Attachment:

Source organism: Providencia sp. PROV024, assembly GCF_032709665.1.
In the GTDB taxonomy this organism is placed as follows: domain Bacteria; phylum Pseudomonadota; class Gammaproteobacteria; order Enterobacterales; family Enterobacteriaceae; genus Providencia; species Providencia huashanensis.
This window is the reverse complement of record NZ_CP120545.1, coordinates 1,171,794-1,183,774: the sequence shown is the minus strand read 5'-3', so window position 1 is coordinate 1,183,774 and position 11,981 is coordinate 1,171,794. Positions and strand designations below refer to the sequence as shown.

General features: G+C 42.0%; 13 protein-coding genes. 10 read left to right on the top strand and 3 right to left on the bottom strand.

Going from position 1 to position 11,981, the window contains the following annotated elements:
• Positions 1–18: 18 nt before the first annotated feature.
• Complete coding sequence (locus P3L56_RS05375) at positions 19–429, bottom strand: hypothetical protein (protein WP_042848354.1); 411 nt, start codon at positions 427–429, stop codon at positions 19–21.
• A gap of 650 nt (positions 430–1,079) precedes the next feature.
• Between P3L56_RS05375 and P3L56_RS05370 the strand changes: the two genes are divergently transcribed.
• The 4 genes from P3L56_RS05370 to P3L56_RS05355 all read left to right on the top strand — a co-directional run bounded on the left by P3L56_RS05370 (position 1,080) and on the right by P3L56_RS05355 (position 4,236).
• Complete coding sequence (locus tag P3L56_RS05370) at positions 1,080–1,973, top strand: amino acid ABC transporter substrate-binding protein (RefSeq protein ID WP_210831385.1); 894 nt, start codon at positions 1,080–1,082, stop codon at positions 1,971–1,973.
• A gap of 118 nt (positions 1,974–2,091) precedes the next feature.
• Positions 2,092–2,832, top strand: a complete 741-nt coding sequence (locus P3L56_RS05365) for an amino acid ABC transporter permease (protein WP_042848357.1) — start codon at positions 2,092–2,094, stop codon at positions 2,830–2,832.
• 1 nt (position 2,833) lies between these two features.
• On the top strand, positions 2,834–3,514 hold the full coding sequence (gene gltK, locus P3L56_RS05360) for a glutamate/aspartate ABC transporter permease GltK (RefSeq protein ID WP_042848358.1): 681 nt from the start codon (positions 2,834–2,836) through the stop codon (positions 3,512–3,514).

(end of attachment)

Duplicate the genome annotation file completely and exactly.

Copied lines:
Source organism: Providencia sp. PROV024, assembly GCF_032709665.1.
In the GTDB taxonomy this organism is placed as follows: domain Bacteria; phylum Pseudomonadota; class Gammaproteobacteria; order Enterobacterales; family Enterobacteriaceae; genus Providencia; species Providencia huashanensis.
This window is the reverse complement of record NZ_CP120545.1, coordinates 1,171,794-1,183,774: the sequence shown is the minus strand read 5'-3', so window position 1 is coordinate 1,183,774 and position 11,981 is coordinate 1,171,794. Positions and strand designations below refer to the sequence as shown.

General features: G+C 42.0%; 13 protein-coding genes. 10 read left to right on the top strand and 3 right to left on the bottom strand.

Going from position 1 to position 11,981, the window contains the following annotated elements:
• Positions 1–18: 18 nt before the first annotated feature.
• Complete coding sequence (locus P3L56_RS05375) at positions 19–429, bottom strand: hypothetical protein (protein WP_042848354.1); 411 nt, start codon at positions 427–429, stop codon at positions 19–21.
• A gap of 650 nt (positions 430–1,079) precedes the next feature.
• Between P3L56_RS05375 and P3L56_RS05370 the strand changes: the two genes are divergently transcribed.
• The 4 genes from P3L56_RS05370 to P3L56_RS05355 all read left to right on the top strand — a co-directional run bounded on the left by P3L56_RS05370 (position 1,080) and on the right by P3L56_RS05355 (position 4,236).
• Complete coding sequence (locus tag P3L56_RS05370) at positions 1,080–1,973, top strand: amino acid ABC transporter substrate-binding protein (RefSeq protein ID WP_210831385.1); 894 nt, start codon at positions 1,080–1,082, stop codon at positions 1,971–1,973.
• A gap of 118 nt (positions 1,974–2,091) precedes the next feature.
• Positions 2,092–2,832, top strand: a complete 741-nt coding sequence (locus P3L56_RS05365) for an amino acid ABC transporter permease (protein WP_042848357.1) — start codon at positions 2,092–2,094, stop codon at positions 2,830–2,832.
• 1 nt (position 2,833) lies between these two features.
• On the top strand, positions 2,834–3,514 hold the full coding sequence (gene gltK, locus P3L56_RS05360) for a glutamate/aspartate ABC transporter permease GltK (RefSeq protein ID WP_042848358.1): 681 nt from the start codon (positions 2,834–2,836) through the stop codon (positions 3,512–3,514).